The Skye Guide is an independent and personal view of the Isle of Skye. It is written mainly with visitors to the island in mind, but I hope it is useful to residents and potential residents as well.
I love Skye, and have chosen to make my home on the island, so my views are not dispassionate - but neither are they uncritical. Places are included in the guide because I like them - and because I think you might too. If something is not included, it may be because I would not recommend it to you, but it may be simply that I have not yet experienced it. I am happy with that ambiguity...
Red Hills - Glamaig
Glamaig is the northernmost of Skye's Red Hills. It is the seemingly perfect cone of scree that towers 775m above Sligachan and finds its way into the pictures taken by thousands of cameras every year. No matter how wonderful the hill looks from below, it is nothing to what the world looks like when seen on a clear day from the summit. This is one of the great viewpoints of Skye.
Cuillin - Rubh' an Dunain
Café Sia, Broadford
Café Sia is at the west end of Broadford, on the old road that runs beside the main A87. It is a quality enterprise, serving excellent pizzas baked in a tuscan wood-fired oven, lovely cakes and biscuits, good all day breakfast/brunch choices, great ice creams, snacks and what is easily the best coffee on Skye. The beans are roasted on site - you just can't beat it. For tea drinkers the choices are good too - and high quality.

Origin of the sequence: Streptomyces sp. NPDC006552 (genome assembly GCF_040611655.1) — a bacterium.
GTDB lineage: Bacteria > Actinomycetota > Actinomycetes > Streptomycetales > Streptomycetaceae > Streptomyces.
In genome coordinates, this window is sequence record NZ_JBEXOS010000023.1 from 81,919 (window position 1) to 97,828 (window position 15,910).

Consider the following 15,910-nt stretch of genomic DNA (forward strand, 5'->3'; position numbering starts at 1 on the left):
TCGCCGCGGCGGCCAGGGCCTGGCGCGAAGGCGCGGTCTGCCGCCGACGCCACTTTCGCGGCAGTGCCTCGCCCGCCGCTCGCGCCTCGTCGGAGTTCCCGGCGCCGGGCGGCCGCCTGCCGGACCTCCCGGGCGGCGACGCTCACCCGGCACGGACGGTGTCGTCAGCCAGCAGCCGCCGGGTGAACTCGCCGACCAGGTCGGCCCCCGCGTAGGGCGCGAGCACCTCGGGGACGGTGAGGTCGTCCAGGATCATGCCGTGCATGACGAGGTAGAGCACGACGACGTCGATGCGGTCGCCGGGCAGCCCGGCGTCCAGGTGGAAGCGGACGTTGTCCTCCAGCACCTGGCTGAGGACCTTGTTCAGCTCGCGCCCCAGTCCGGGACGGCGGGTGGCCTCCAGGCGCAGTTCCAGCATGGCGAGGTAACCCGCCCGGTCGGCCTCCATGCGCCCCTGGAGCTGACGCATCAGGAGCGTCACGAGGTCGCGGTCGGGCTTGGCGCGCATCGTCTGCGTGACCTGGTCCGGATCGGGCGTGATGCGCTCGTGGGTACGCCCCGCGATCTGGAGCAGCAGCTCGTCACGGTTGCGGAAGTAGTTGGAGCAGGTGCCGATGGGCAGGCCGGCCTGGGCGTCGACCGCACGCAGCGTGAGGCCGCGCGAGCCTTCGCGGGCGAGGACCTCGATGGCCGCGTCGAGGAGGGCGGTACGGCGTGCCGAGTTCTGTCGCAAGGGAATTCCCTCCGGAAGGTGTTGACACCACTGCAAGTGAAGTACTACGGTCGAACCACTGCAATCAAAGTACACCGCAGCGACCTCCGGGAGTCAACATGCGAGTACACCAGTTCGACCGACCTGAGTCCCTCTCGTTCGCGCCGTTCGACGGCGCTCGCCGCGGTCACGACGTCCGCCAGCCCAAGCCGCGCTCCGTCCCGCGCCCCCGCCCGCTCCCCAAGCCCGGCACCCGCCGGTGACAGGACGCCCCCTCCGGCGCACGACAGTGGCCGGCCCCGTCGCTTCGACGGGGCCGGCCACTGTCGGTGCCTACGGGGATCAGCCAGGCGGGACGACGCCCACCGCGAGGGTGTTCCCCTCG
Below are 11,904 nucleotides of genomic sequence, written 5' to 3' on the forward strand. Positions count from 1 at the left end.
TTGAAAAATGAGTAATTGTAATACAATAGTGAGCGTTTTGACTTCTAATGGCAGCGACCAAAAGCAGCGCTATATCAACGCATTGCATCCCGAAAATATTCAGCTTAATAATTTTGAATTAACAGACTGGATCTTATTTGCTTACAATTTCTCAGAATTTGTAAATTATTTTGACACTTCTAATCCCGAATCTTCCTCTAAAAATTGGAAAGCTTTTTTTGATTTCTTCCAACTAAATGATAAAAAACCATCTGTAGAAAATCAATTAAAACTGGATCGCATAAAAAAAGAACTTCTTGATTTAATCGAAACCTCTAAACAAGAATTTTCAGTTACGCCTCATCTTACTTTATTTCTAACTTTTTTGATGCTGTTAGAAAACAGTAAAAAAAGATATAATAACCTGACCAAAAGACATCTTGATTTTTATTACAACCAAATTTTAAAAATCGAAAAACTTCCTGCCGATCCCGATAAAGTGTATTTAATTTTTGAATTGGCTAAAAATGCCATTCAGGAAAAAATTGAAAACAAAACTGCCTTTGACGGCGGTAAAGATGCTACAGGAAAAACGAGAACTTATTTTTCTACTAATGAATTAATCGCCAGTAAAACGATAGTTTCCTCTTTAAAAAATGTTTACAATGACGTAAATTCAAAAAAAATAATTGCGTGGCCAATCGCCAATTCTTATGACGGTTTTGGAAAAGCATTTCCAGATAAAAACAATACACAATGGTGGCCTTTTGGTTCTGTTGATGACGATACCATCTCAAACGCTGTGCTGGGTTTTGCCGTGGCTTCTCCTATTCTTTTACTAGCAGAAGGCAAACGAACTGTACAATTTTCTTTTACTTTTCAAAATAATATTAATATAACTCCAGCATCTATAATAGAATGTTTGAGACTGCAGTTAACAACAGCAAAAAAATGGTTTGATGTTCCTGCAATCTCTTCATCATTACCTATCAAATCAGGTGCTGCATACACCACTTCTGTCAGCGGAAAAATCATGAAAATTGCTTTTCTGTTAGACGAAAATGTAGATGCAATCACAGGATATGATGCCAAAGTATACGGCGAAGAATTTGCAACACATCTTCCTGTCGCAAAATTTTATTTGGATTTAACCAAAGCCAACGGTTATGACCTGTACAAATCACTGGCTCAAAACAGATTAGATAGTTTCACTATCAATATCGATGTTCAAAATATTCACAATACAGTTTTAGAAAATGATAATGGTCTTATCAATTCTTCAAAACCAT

Skye Weavers, Glendale
The pedal powered loom
At 18 Fasach in Glendale, Roger and Andrea produce a range of really fine quality tweed textiles on their pedal-powered loom. They make scarves and wraps, throws, clothing and furnishings. The colours and patterns are quite beautiful - and very much inspired by the local environment.
A visit to Skye Weavers is much more than just a shopping opportunity. The production process is fascinating, and some of the cobbled together home-made machinery is amazingly effective. The warping mill is based on a repurposed tractor rake!
Strath - Camasunary (from Elgol)
This is one of Skye's outstanding walks in terms of views. The path along the east shore of Loch Scavaig gives probably the best of all vantage points to see the southern end of the main Cuillin range. As a bonus, Bla Bheinn, Marsco and Sgurr na Stri are also prominently in sight in the later part of the walk. To the left, and behind you, the islands of Soay, Canna, Eigg and Rum are all clear. And the destination - the beach at Camasunary - is a very worthwhile objective for the trip.
Sing me a song of a dreamy moor,
Where the maids at the shieling spin:
Lull me to sleep by the peat fire smoor,
When the soft night closes in.
Alasdair Alpin MacGregor
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The Collie and Mackenzie Sculpture Group is seeking to commemorate the amazing achievements of these Cuillin pioneers by erecting a bronze sculpture of the two men at Sligachan. You can help realise this wonderful project by donating some bronze.
Click on the certificate to find out more, make a donation and get one of your own!